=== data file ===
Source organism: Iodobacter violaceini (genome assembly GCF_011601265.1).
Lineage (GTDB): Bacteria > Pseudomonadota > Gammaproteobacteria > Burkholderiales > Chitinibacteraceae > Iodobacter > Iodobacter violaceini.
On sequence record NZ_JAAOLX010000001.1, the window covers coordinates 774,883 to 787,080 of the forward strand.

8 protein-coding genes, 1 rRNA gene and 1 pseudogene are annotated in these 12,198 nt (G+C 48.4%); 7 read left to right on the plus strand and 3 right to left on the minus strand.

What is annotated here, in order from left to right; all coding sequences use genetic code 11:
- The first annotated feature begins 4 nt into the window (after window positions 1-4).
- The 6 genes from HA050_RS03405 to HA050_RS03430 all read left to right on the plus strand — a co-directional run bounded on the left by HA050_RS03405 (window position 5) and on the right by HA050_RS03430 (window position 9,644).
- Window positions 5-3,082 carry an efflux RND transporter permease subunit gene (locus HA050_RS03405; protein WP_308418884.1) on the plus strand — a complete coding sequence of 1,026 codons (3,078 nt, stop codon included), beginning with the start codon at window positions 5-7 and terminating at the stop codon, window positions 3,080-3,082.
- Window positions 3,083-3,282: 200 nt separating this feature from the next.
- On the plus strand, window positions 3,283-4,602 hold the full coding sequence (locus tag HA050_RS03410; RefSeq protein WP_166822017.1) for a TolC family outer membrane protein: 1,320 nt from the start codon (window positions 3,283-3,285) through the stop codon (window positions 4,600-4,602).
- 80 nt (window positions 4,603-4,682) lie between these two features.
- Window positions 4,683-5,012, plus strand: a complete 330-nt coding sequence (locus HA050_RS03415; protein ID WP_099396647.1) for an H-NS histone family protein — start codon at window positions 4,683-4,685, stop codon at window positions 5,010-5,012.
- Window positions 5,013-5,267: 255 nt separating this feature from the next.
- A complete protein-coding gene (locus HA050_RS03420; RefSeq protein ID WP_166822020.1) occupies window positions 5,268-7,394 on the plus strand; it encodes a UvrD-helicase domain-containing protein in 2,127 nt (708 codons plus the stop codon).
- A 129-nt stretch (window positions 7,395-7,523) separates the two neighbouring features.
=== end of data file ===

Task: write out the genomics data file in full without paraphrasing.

Source organism: Iodobacter violaceini (genome assembly GCF_011601265.1).
Lineage (GTDB): Bacteria > Pseudomonadota > Gammaproteobacteria > Burkholderiales > Chitinibacteraceae > Iodobacter > Iodobacter violaceini.
On sequence record NZ_JAAOLX010000001.1, the window covers coordinates 774,883 to 787,080 of the forward strand.

8 protein-coding genes, 1 rRNA gene and 1 pseudogene are annotated in these 12,198 nt (G+C 48.4%); 7 read left to right on the plus strand and 3 right to left on the minus strand.

What is annotated here, in order from left to right; all coding sequences use genetic code 11:
- The first annotated feature begins 4 nt into the window (after window positions 1-4).
- The 6 genes from HA050_RS03405 to HA050_RS03430 all read left to right on the plus strand — a co-directional run bounded on the left by HA050_RS03405 (window position 5) and on the right by HA050_RS03430 (window position 9,644).
- Window positions 5-3,082 carry an efflux RND transporter permease subunit gene (locus HA050_RS03405; protein WP_308418884.1) on the plus strand — a complete coding sequence of 1,026 codons (3,078 nt, stop codon included), beginning with the start codon at window positions 5-7 and terminating at the stop codon, window positions 3,080-3,082.
- Window positions 3,083-3,282: 200 nt separating this feature from the next.
- On the plus strand, window positions 3,283-4,602 hold the full coding sequence (locus tag HA050_RS03410; RefSeq protein WP_166822017.1) for a TolC family outer membrane protein: 1,320 nt from the start codon (window positions 3,283-3,285) through the stop codon (window positions 4,600-4,602).
- 80 nt (window positions 4,603-4,682) lie between these two features.
- Window positions 4,683-5,012, plus strand: a complete 330-nt coding sequence (locus HA050_RS03415; protein ID WP_099396647.1) for an H-NS histone family protein — start codon at window positions 4,683-4,685, stop codon at window positions 5,010-5,012.
- Window positions 5,013-5,267: 255 nt separating this feature from the next.
- A complete protein-coding gene (locus HA050_RS03420; RefSeq protein ID WP_166822020.1) occupies window positions 5,268-7,394 on the plus strand; it encodes a UvrD-helicase domain-containing protein in 2,127 nt (708 codons plus the stop codon).
- A 129-nt stretch (window positions 7,395-7,523) separates the two neighbouring features.